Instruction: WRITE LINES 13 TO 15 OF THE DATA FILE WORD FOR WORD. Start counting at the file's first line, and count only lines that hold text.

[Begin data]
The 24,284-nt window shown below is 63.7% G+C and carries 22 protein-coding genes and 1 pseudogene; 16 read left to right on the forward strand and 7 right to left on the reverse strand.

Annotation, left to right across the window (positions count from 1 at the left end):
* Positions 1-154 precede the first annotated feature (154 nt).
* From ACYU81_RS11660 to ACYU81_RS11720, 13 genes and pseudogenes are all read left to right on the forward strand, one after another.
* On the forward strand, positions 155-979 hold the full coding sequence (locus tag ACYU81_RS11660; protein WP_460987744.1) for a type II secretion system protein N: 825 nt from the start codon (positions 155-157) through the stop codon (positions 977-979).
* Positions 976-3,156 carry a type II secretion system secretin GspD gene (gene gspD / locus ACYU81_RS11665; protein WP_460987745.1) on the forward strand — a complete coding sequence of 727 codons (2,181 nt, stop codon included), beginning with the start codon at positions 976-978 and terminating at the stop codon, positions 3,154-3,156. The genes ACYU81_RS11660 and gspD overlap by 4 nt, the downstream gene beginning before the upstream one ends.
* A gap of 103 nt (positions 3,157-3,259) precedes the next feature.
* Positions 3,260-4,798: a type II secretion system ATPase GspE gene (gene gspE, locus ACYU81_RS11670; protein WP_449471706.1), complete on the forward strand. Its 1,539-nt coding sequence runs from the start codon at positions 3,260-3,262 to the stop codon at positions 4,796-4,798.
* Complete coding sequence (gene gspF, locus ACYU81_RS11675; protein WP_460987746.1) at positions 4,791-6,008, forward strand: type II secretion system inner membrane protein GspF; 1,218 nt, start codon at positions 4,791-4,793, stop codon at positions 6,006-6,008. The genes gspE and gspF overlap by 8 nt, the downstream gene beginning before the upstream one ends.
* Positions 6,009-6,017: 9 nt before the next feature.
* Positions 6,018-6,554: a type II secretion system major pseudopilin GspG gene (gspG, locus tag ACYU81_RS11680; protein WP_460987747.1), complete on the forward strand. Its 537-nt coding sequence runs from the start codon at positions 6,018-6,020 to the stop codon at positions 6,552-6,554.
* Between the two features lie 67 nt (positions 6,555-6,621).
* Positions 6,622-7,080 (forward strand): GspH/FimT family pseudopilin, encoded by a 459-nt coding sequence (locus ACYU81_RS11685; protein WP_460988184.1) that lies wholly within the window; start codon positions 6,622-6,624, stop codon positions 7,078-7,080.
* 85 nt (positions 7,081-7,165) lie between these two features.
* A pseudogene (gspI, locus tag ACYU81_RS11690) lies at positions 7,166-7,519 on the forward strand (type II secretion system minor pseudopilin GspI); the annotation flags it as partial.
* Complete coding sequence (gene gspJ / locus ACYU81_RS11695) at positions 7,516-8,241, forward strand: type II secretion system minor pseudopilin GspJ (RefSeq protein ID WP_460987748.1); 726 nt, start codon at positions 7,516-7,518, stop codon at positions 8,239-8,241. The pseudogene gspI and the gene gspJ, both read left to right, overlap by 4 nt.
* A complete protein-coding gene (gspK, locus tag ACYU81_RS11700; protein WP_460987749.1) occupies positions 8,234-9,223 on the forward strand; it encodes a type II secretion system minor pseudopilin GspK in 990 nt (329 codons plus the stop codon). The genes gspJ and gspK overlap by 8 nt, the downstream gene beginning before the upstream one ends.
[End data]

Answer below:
* Positions 6,622-7,080 (forward strand): GspH/FimT family pseudopilin, encoded by a 459-nt coding sequence (locus ACYU81_RS11685; protein WP_460988184.1) that lies wholly within the window; start codon positions 6,622-6,624, stop codon positions 7,078-7,080.
* 85 nt (positions 7,081-7,165) lie between these two features.
* A pseudogene (gspI, locus tag ACYU81_RS11690) lies at positions 7,166-7,519 on the forward strand (type II secretion system minor pseudopilin GspI); the annotation flags it as partial.